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What is ?attosecond science? and what can it tell us about our world? To find out, Dimensions magazine recently spoke with attosecond science pioneer Dr. Paul Corkum, Director of Attosecond Science at NRC and a professor of physics at the University of Ottawa.
On November 30, 2009, NRC and the University of Ottawa unveiled a new state-of-the-art laboratory at an NRC building in Ottawa. The new lab houses Canada's fastest X‑ray laser flash ' a flash so short that it can freeze the motion of an electron orbiting an atom. Called the Joint Attosecond Science Laboratory (JASLab), this facility will allow scientists to make ?movies? of molecules during chemical reactions and study individual electrons. Such research may eventually lead to scientific breakthroughs in health care, diagnostic medicine, quantum computing, nanotechnology, environmental science and energy.
Question: What is an attosecond?
Answer: It is a fraction of a second ? a very small fraction ? a millionth of a millionth of a millionth of a second. Here is another way to understand it: an attosecond is to a second as the second is to the age of the universe: 13 billion years. A third way is, if you, like Superman, could travel at the speed of light around the Earth, you would circumnavigate the world about 40 times in a second. But in one attosecond, you could only circumnavigate a single atom ' and just once.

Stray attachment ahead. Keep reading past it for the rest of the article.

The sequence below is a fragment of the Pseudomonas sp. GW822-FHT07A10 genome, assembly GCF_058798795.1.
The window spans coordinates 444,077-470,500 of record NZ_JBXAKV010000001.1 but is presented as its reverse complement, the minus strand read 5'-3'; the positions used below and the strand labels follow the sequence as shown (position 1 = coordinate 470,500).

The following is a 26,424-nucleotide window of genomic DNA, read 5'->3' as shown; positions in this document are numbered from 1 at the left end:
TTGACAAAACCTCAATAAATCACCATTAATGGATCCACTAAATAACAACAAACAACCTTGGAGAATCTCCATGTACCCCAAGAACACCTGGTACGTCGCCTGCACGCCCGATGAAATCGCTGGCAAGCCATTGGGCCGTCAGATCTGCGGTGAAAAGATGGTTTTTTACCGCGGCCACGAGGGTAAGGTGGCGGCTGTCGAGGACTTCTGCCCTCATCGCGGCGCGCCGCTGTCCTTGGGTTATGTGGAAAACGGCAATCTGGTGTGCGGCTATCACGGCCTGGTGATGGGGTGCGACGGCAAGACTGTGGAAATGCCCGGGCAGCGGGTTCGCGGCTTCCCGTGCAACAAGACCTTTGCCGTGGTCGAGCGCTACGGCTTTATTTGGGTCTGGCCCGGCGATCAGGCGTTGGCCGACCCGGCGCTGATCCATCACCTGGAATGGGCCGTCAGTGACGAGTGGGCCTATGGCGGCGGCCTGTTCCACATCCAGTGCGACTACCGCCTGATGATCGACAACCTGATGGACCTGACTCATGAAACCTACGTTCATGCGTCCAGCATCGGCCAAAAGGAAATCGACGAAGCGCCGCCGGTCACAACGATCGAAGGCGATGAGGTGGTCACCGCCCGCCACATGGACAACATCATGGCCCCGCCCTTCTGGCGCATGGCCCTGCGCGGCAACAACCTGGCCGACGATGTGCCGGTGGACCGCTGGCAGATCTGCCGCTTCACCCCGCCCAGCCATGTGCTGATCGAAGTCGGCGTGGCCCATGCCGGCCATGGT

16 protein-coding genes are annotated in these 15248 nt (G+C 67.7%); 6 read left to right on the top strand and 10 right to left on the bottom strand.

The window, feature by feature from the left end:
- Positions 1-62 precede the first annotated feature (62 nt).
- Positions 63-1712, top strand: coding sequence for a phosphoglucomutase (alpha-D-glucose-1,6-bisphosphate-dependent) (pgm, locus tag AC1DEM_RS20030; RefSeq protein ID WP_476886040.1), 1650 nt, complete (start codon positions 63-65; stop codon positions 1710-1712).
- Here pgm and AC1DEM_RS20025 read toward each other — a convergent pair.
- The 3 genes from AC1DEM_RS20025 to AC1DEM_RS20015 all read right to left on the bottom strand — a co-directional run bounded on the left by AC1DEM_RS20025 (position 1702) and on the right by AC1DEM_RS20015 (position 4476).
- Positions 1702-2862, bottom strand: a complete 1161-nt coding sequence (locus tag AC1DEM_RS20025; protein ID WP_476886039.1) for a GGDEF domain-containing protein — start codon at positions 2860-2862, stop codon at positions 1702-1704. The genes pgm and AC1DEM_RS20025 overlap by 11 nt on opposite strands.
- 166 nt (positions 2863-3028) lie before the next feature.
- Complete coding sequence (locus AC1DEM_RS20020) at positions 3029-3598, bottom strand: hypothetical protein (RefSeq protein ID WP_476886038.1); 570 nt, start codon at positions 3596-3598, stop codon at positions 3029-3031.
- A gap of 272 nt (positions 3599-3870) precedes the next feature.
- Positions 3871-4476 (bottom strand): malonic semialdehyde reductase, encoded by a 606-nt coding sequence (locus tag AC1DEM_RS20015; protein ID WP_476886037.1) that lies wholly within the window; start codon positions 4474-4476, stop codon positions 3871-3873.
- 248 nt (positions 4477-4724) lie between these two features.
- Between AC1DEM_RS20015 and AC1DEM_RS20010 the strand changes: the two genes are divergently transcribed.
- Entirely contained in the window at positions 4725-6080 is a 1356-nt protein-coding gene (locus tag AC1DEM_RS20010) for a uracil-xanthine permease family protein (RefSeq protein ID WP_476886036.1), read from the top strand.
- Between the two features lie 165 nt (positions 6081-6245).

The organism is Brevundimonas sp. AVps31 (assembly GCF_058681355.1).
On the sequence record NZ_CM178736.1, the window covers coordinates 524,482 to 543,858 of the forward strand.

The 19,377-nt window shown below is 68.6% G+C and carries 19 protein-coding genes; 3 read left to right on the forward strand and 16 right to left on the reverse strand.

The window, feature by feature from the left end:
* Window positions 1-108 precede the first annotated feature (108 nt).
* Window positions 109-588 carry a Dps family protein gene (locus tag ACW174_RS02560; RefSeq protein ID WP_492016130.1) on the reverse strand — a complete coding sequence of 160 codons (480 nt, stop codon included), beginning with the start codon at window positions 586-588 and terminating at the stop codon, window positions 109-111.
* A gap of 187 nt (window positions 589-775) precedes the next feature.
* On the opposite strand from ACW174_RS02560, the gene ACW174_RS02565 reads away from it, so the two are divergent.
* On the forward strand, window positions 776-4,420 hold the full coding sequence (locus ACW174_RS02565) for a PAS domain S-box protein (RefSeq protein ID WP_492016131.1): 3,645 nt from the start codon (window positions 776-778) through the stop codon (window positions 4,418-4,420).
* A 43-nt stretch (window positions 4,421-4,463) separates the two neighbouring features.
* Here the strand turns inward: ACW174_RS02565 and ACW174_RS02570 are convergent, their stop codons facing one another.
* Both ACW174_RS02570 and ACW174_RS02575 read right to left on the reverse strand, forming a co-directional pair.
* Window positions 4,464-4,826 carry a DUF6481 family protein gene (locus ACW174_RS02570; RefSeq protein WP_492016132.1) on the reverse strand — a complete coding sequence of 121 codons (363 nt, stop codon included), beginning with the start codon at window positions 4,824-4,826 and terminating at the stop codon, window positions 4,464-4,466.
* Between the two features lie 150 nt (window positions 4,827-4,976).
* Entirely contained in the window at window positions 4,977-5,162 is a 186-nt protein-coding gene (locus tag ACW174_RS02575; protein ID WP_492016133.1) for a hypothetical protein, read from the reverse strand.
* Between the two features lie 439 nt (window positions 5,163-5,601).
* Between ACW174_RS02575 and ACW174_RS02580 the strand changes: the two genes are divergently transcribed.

Did you know?
- An attosecond is 1/1,000,000,000,
000,000,000 seconds. There are 1018 attoseconds in 1 second. There are 1018 seconds in the age of the universe.
- It takes 160 attoseconds for an electron to orbit a hydrogen atom.
Q: What is attosecond science?
A: Attosecond science involves studying things that happen on the scale of atoms and molecules. It's the science of electrons in atoms, molecules and solids.
Q: Why do we need attosecond science?
A: First, we're made of atoms and molecules, and molecules are held together by electrons. If we want to understand how molecules are bonded, how the bonds change and maybe see those bonds, then we need a technology that allows us to image these things on their time and space scale.
Taking a historical perspective, for centuries we've been learning how to measure things faster and faster. A few hundred years ago, we were trying to make better clocks to help us navigate around the world. One hundred years ago, we were developing the first photographs of horses running. Now we can make movies of molecules and things like that.
Q: What do we hope to find out?
A: It's a bit early to know for sure. Not only have we gone faster than before, but we've developed a completely new technology for doing so. But new technologies take a while to see what they imply. Already, we have learned something that seemed impossible only a few years ago. We can take pictures with Angstrom scale resolution, seeing electrons and atoms of molecules. Of course, we now want to take movies, but what should we make movies of? In the field of electronics, there's a push toward smaller and smaller and maybe trying to make electronic components out of molecules. So, we might be able to use attosecond science to watch the current flow in a molecule. Or it may allow us to look at the dynamics of molecules by taking three-dimensional images. One dream of ours is to develop a means of making a 3D map of molecules inside cells.